In our performance tests, the Dell XPS 17 (1710X) supplied mixed results. It recorded a time of 46sec in the Blender 3D rendering test when using all eight virtual cores, which is an excellent result; but its time of 1min 11sec in our iTunes MP3 encoding test is a poor showing. Even the Lenovo ThinkPad T510, which runs a dual-core 2.66GHz Core i7-620M CPU, recorded a faster time of 54sec.
In our video encoding test, in which we use AutoGordianKnot to convert a DVD file to a 1.5GB Xvid file, the XPS 17 (1710X) recorded a slow time of 1hr 16min. Even the Core i3–based Medion Akoya P6624 recorded a faster time of 1hr 14min in this test, which really highlights the fact that if your applications can't put all the cores and the Hyper-Threading to good use, a higher-frequency CPU will generally give you better performance.
For gaming, the XPS 17 has a 3GB NVIDIA GeForce GT 445M graphics adapter, which supplies excellent performance. It recorded 10,940 in 3DMark06, and it will happily run most of today's games at the native 1600x900 resolution of the 17.3in screen. There is a caveat though: because the graphics adapter and one of the hard drives are located on the left side of the chassis under the palm rest, the notebook will get too hot to rest your hand on the palm rest while using the keyboard. You'll have to plug in a controller or an external keyboard if you will be playing games.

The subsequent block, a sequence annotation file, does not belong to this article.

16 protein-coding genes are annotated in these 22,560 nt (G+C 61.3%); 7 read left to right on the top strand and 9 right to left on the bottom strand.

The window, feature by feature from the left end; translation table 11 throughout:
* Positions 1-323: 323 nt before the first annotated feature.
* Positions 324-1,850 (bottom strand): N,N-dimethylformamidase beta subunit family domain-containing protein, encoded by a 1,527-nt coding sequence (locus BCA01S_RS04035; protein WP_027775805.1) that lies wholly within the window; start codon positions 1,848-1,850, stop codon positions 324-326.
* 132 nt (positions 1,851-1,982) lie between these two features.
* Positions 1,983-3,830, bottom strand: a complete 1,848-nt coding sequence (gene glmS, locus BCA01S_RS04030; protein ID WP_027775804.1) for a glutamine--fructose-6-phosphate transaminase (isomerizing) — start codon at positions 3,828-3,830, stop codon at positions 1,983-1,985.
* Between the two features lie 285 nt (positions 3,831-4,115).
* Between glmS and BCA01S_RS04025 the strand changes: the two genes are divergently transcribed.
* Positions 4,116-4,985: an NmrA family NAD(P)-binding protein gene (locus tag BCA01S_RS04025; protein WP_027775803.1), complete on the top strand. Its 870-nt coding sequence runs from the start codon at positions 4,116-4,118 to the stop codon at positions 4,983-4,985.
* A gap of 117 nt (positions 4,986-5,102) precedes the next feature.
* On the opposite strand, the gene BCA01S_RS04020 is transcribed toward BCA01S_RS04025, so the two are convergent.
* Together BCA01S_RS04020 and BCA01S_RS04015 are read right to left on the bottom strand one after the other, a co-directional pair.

For $1799, the Dell XPS 17 (1710X) is a grand deal. You get lots of RAM, plenty of hard drive space, and most importantly, heaps of CPU and graphics grunt. We like the fact that modern ports such as DisplayPort and USB 3.0 are standard and that it has a built-in digital TV tuner and Blu-ray drive, but we lament the lack of a remote control and an ExpressCard slot. Furthermore, we think that the touchscreen isn't really that useful. All things considered though, the XPS 17 would make for a great desktop replacement notebook if a regular tower-style PC isn't your cup of tea — it can be used for just about any type of task.
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GGG Evaluation Team
For work use, Microsoft Word and Excel programs pre-installed on the device are adequate for preparing short documents.
The Fujitsu LifeBook UH574 allowed for great mobility without being obnoxiously heavy or clunky. Its twelve hours of battery life did not disappoint.
The screen was particularly good. It is bright and visible from most angles, however heat is an issue, particularly around the Windows button on the front, and on the back where the battery housing is located.
My first impression after unboxing the Q702 is that it is a nice looking unit. Styling is somewhat minimalist but very effective. The tablet part, once detached, has a nice weight, and no buttons or switches are located in awkward or intrusive positions.